The events in “The Dock” (Nina Martinek) take place against a backdrop perfect for an “X-Files” episode. On a dull and misty day, a middle-aged woman with blonde hair drives down a stretch of road leading into a small town. She parks in front of a general store, goes inside, asks the lone employee (Lachlan Hampton) where the painkillers are, and nearly faints when she’s standing over the freezer. The woman leaves the store with the pills, gets into her car, and drives away. It’s evident that she’s not feeling very well. Is it because she’s ill? Did she see a ghost? Did she create a ghost? The film never clarifies nor elaborates on why the woman, whose name is later revealed to be Milly (Andrea Leigh), appears troubled. She continues to drive and when she glances at the rearview mirror, she notices a truck behind her, trailing too close for comfort.
The setting and the scenario prime the viewer to anticipate something sinister will happen not only because of the “on a dark and dreary day” factor, but also because the viewer knows something Milly doesn’t. Even though there was only one employee at the general store, Milly wasn’t the only customer. There was a priest (John Hampton), a farmer (Barry Stricke), and a young man named Scott (Kurt Hudson). Based on Scott’s behavior, as well as the way the camera frames him right after Milly almost blacks out, the viewer suspects that he is the man driving that truck.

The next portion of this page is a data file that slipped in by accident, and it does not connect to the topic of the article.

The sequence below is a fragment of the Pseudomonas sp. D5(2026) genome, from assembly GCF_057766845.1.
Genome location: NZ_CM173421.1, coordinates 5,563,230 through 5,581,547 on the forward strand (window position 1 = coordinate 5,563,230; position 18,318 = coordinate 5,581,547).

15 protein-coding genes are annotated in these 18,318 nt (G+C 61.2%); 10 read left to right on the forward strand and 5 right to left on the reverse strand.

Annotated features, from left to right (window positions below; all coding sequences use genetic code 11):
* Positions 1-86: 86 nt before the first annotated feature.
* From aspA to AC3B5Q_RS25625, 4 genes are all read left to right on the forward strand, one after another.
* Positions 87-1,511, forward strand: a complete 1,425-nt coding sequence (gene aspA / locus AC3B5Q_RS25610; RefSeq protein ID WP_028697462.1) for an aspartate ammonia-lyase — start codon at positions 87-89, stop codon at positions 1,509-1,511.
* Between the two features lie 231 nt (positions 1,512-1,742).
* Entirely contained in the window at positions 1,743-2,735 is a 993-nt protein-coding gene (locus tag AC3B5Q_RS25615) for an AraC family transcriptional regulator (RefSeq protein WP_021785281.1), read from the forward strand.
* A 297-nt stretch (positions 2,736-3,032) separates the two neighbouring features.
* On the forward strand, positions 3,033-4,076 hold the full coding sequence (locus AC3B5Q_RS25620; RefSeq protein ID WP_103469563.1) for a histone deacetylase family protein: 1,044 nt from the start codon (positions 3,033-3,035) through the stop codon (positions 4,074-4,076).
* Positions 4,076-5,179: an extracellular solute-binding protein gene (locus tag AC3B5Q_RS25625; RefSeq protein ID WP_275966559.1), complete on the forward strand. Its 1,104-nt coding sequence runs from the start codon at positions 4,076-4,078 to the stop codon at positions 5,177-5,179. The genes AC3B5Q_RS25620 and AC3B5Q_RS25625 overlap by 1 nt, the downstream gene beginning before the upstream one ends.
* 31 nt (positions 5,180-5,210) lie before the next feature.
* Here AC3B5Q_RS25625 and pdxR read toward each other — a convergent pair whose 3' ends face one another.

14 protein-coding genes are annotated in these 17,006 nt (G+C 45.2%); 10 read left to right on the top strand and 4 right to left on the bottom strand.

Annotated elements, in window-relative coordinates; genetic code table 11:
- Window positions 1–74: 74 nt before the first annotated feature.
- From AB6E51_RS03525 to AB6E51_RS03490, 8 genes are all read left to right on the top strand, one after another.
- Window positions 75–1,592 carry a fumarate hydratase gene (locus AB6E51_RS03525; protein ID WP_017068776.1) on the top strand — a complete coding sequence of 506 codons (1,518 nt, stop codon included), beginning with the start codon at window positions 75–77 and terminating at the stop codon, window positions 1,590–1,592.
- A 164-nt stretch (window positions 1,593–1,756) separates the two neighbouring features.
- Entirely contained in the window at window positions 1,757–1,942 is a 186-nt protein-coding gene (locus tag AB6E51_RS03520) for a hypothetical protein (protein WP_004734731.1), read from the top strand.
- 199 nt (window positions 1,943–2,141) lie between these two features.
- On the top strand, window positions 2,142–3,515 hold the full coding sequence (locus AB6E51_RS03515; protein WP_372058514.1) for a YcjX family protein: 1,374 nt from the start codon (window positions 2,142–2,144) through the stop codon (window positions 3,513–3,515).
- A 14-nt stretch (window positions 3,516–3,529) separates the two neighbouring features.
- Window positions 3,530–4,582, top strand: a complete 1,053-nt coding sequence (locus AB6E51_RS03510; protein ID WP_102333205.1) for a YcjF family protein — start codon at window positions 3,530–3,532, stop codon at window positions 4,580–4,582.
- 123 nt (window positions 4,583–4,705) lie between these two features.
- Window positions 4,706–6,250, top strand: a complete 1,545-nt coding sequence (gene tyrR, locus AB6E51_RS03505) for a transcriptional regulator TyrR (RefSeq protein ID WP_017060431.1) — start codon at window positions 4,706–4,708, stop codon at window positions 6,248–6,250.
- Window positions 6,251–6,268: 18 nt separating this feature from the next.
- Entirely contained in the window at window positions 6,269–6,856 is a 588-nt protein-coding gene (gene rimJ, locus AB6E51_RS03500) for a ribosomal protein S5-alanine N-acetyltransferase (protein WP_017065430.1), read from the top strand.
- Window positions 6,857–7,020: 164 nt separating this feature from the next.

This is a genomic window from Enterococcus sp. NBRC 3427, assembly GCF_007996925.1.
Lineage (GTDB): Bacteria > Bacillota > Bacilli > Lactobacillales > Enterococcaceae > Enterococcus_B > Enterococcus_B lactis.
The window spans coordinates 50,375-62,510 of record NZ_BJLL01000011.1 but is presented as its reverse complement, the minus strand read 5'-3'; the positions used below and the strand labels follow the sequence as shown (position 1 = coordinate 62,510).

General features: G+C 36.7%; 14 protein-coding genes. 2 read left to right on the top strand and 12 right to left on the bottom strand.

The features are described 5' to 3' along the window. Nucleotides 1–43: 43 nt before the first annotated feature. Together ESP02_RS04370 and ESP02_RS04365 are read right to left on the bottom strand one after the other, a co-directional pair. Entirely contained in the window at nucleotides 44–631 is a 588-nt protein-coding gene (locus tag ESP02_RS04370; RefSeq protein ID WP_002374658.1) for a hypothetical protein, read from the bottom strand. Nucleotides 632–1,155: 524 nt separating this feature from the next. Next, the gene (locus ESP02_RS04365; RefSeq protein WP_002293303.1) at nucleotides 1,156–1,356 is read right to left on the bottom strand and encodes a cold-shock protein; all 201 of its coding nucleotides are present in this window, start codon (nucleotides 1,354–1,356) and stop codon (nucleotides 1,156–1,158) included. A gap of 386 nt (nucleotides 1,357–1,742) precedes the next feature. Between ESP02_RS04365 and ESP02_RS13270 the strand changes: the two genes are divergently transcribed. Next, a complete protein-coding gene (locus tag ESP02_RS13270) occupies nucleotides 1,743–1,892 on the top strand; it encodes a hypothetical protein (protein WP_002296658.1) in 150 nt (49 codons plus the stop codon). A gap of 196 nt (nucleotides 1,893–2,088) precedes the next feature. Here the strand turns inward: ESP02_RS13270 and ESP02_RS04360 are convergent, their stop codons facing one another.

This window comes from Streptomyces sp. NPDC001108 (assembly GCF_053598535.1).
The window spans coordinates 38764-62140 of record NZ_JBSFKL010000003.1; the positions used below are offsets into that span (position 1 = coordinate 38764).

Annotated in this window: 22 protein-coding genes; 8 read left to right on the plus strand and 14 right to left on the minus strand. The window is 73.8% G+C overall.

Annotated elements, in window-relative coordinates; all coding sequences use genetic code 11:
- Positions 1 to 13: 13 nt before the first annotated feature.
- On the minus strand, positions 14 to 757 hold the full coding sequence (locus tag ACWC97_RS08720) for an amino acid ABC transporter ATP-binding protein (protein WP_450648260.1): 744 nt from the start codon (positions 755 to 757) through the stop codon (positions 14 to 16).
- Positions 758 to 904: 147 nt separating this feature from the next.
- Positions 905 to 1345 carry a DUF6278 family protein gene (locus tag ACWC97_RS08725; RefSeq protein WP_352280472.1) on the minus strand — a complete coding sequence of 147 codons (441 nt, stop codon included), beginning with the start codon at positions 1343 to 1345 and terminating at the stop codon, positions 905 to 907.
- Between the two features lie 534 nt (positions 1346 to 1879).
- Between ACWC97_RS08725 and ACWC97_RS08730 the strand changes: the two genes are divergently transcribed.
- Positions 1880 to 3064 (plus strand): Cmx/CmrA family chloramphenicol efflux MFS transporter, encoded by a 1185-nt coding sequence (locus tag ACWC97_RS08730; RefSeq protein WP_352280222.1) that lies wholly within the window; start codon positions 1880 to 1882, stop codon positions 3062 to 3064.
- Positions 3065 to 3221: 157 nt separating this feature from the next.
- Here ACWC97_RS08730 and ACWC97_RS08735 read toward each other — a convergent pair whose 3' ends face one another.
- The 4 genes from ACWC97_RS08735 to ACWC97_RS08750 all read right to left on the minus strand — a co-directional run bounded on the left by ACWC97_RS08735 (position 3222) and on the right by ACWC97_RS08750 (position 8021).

“The Dock” might look and feel like an “X-Files” episode, but it doesn’t live up to its first impressions. Scott finds the woman at a dock. They exchange some words and then they more or less go their separate ways. When Milly returns to her car and her journey, she checks her mirror and sees another car driving at a respectable distance from her. Anti-climactic is an appropriate descriptor for the film’s end.
In one respect, “The Dock” is like the would-be urban legend. It contains the right ingredients; it just hasn’t been passed around enough campfires and slumber parties to become one.